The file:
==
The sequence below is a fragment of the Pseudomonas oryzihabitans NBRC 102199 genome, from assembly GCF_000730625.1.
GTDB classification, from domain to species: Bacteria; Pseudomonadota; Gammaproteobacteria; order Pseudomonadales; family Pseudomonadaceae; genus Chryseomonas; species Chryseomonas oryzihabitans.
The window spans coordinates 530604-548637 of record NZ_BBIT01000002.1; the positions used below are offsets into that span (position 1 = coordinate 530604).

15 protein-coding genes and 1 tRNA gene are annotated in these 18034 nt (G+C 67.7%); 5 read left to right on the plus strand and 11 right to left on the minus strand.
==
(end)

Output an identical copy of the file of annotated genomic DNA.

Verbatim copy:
The sequence below is a fragment of the Pseudomonas oryzihabitans NBRC 102199 genome, from assembly GCF_000730625.1.
GTDB classification, from domain to species: Bacteria; Pseudomonadota; Gammaproteobacteria; order Pseudomonadales; family Pseudomonadaceae; genus Chryseomonas; species Chryseomonas oryzihabitans.
The window spans coordinates 530604-548637 of record NZ_BBIT01000002.1; the positions used below are offsets into that span (position 1 = coordinate 530604).

15 protein-coding genes and 1 tRNA gene are annotated in these 18034 nt (G+C 67.7%); 5 read left to right on the plus strand and 11 right to left on the minus strand.